Another problem was that the mainframe computer that ran the early CAD software lived at the State Government Computer Centre. A high speed communication link was required to allow its use from other locations. Alan provided the support necessary for the installation of satellite communications to enable the Commission's Ayr office to adopt CAD.

Retirement from Commission

Retirement from the Commission came for Alan in June of 1990. This was a momentous event.

The draftsmen always liked to send off senior colleagues in style. Alan was such a popular bloke that he received extra special treatment. A realistic "newspaper" was produced with the headline "Mr V Retires." He was presented with an enourmous crossword, called the "Craptic Crossword" so as not to be confused with the "Cryptic Crossword" that appeared in conventioanl newspapers. This was in honour of Alan's habit of taking the newspaper under his arm if he had to leave the drawing office for a visit to the little office.

There was a well-attended function after work at a venue near the office. Jon Henry felt extremely honoured to be invited to share a cab home with Alan and Gwen. Once in the cab, Jon's pride soon gave way to great consternation. The cabbie somehow took offense at Alan's jubilance and threatened to throw him out of the cab on the Captain Cook Bridge. The cabbie had absolutely no empathy with Gwen's advice that Alan deserved due respect because he was retiring after forty years of service. Jon hastens to point out that the altercation had nothing to do with anything that any of the passengers had drunk at the function. Obviously the cabbie had no concept of forty years service with the one organisation.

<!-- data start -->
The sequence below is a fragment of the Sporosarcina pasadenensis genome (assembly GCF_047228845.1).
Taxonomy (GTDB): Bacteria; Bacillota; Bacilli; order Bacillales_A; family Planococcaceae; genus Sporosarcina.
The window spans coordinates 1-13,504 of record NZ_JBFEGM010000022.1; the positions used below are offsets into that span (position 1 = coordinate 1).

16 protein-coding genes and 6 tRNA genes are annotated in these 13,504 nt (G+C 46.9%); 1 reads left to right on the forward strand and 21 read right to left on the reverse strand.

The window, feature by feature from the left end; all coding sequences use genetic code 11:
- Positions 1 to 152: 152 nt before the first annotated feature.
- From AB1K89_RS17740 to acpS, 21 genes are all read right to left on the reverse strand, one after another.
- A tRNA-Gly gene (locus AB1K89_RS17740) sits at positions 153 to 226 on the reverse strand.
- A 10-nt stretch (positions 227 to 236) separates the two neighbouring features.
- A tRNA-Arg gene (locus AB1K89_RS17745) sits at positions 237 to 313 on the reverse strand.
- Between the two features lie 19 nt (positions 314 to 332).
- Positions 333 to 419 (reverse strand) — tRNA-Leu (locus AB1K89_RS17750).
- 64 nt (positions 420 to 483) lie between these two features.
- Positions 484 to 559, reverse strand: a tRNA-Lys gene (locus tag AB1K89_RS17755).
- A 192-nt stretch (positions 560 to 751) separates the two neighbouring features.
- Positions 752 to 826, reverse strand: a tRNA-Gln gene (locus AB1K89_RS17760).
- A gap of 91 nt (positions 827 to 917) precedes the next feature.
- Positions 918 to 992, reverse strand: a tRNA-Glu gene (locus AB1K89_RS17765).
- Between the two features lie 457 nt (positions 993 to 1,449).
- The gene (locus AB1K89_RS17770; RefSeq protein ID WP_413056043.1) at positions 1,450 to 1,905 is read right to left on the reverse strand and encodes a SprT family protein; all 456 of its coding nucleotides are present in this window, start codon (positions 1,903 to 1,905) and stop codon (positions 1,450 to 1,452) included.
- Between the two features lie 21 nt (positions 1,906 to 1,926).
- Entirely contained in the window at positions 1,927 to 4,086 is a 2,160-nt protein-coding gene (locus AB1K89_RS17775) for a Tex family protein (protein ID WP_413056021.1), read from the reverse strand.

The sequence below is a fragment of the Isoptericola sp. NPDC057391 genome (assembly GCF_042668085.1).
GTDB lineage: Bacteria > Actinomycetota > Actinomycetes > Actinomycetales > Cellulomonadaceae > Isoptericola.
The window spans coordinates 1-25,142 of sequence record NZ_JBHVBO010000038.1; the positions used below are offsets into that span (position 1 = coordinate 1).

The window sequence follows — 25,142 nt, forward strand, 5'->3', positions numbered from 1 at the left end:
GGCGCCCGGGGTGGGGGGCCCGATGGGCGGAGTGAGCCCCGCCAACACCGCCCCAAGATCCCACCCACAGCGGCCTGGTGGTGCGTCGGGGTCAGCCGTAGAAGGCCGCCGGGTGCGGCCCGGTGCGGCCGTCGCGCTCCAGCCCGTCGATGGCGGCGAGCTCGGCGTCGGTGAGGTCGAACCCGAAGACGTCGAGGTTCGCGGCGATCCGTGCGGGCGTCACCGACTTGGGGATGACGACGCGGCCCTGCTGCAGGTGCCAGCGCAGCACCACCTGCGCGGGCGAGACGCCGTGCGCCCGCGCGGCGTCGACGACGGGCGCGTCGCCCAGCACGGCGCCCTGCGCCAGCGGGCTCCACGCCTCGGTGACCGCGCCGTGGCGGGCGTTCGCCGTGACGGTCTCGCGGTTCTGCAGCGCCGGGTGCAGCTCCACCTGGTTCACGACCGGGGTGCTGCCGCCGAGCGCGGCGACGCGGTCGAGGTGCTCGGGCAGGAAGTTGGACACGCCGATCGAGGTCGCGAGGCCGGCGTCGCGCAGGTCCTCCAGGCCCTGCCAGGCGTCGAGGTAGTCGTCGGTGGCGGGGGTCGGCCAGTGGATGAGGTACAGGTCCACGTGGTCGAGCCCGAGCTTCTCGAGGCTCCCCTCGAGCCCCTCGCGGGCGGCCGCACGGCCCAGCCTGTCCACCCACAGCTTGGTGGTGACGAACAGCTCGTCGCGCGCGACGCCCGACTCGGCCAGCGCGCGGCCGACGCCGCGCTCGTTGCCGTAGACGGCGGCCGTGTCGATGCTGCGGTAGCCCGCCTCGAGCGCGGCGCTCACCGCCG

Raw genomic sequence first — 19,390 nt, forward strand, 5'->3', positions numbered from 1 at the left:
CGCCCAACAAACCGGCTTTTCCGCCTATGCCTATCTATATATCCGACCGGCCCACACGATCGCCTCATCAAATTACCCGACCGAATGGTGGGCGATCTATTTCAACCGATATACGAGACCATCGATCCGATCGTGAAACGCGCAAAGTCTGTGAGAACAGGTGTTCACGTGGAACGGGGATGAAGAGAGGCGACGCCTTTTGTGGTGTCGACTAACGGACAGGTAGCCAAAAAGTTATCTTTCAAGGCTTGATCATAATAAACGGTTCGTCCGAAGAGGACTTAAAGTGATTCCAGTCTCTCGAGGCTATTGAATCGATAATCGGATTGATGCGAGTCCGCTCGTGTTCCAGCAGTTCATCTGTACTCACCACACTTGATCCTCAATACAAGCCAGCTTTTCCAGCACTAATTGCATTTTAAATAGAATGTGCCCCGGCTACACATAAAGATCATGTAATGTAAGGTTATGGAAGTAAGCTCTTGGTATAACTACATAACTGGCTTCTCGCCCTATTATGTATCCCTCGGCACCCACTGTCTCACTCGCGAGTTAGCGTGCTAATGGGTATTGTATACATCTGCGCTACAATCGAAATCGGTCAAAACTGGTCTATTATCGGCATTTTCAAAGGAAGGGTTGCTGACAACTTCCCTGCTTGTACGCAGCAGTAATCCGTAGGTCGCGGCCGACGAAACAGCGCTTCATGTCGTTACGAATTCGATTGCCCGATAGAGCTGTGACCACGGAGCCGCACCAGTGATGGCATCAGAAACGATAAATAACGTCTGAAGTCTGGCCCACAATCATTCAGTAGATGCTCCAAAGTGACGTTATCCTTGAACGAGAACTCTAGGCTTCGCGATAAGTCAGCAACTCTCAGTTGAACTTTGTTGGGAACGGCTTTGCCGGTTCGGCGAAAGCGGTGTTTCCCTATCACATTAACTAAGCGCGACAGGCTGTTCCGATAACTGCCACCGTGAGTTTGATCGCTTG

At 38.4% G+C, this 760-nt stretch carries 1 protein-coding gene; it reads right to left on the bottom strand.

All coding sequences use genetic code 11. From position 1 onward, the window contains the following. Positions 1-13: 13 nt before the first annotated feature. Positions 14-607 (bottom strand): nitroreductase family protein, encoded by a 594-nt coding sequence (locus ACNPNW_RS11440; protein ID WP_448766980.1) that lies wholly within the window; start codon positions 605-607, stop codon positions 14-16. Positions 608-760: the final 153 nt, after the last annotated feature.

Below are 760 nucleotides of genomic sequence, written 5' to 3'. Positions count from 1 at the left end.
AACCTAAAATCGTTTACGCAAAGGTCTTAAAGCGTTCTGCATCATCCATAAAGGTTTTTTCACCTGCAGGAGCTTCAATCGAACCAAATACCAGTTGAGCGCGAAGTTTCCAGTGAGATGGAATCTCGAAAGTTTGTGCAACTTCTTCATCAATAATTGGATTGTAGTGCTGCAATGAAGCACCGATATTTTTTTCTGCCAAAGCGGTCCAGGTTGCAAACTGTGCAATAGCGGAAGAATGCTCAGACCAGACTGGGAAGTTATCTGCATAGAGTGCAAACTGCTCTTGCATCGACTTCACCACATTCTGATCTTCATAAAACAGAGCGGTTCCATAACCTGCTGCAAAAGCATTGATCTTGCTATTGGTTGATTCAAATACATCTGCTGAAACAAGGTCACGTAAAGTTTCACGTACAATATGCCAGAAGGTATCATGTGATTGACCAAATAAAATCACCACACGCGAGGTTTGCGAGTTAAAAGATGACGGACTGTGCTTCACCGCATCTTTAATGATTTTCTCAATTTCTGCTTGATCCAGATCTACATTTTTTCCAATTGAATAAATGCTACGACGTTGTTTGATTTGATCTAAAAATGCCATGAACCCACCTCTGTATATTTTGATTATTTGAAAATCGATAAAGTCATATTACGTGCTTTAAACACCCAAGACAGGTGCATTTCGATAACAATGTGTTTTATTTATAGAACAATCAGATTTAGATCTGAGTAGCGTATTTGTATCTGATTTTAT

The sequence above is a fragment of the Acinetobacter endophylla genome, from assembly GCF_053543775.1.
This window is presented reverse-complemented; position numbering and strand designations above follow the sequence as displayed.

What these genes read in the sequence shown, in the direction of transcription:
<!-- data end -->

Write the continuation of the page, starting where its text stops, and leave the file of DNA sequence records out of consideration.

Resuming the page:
Water Resources Retirees' Association

Alan was an active member of the Water Resources Retirees' Association. He and Gwen attended many functions.

Currumbin SLSC

Alan was, for a time, a member of the Currumbin Surf Life Saving Club. He rose to the rank of Vice Captain.

In one incident, Alan and his crew mates survived the demise of their club's champion surf boat in mountainous seas. The photograph below shows this boat.



From what we have heard, football, horses, and dogs were enduring interests of Alan.

The football feats of Alan at Mareeba have been mentioned above.

In Brisbane, Alan joined the Commission rugby league team, "The Sharks." The Sharks played in the Public Service League until about 1976. The left over team members then formed a touch football team, still called The Sharks. In 1980, The Sharks touch team joined the Brisbane Touch Association. The 1980 team is pictured in the photograph below, L to R: Mick Garvey, Don Alexander, Warren Hutton, Reg Barr, Alan Vizer, Grant Dreaver, Ray Head, Keith Carter, Wally Donovan, and Gary Schramm.